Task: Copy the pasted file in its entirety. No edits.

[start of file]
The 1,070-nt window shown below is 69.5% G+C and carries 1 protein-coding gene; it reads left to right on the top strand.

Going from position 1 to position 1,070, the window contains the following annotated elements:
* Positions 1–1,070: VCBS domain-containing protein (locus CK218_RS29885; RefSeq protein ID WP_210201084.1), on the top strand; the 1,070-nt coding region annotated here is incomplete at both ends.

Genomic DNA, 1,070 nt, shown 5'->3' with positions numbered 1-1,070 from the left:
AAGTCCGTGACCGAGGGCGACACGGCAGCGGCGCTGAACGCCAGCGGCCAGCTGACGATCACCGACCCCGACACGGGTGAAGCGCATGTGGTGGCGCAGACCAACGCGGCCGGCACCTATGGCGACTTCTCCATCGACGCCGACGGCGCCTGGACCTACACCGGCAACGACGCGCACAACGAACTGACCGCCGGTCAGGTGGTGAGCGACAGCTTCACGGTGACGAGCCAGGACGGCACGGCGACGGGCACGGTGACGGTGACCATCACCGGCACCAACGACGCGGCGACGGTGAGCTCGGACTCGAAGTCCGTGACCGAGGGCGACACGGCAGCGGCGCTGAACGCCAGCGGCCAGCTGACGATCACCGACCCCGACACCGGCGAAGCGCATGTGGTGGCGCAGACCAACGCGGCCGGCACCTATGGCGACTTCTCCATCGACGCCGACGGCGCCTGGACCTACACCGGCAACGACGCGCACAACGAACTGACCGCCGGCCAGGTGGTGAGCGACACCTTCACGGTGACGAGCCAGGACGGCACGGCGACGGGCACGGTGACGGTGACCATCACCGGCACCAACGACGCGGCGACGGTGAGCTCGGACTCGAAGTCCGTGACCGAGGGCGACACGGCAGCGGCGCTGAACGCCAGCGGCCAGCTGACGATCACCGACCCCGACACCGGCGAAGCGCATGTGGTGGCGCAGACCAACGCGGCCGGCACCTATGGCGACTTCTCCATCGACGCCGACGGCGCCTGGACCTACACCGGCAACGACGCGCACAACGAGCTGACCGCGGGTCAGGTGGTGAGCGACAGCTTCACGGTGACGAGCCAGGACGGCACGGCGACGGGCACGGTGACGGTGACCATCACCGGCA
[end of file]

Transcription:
The 1,070-nt window shown below is 69.5% G+C and carries 1 protein-coding gene; it reads left to right on the top strand.

Going from position 1 to position 1,070, the window contains the following annotated elements:
* Positions 1–1,070: VCBS domain-containing protein (locus CK218_RS29885; RefSeq protein ID WP_210201084.1), on the top strand; the 1,070-nt coding region annotated here is incomplete at both ends.

Genomic DNA, 1,070 nt, shown 5'->3' with positions numbered 1-1,070 from the left:
AAGTCCGTGACCGAGGGCGACACGGCAGCGGCGCTGAACGCCAGCGGCCAGCTGACGATCACCGACCCCGACACGGGTGAAGCGCATGTGGTGGCGCAGACCAACGCGGCCGGCACCTATGGCGACTTCTCCATCGACGCCGACGGCGCCTGGACCTACACCGGCAACGACGCGCACAACGAACTGACCGCCGGTCAGGTGGTGAGCGACAGCTTCACGGTGACGAGCCAGGACGGCACGGCGACGGGCACGGTGACGGTGACCATCACCGGCACCAACGACGCGGCGACGGTGAGCTCGGACTCGAAGTCCGTGACCGAGGGCGACACGGCAGCGGCGCTGAACGCCAGCGGCCAGCTGACGATCACCGACCCCGACACCGGCGAAGCGCATGTGGTGGCGCAGACCAACGCGGCCGGCACCTATGGCGACTTCTCCATCGACGCCGACGGCGCCTGGACCTACACCGGCAACGACGCGCACAACGAACTGACCGCCGGCCAGGTGGTGAGCGACACCTTCACGGTGACGAGCCAGGACGGCACGGCGACGGGCACGGTGACGGTGACCATCACCGGCACCAACGACGCGGCGACGGTGAGCTCGGACTCGAAGTCCGTGACCGAGGGCGACACGGCAGCGGCGCTGAACGCCAGCGGCCAGCTGACGATCACCGACCCCGACACCGGCGAAGCGCATGTGGTGGCGCAGACCAACGCGGCCGGCACCTATGGCGACTTCTCCATCGACGCCGACGGCGCCTGGACCTACACCGGCAACGACGCGCACAACGAGCTGACCGCGGGTCAGGTGGTGAGCGACAGCTTCACGGTGACGAGCCAGGACGGCACGGCGACGGGCACGGTGACGGTGACCATCACCGGCA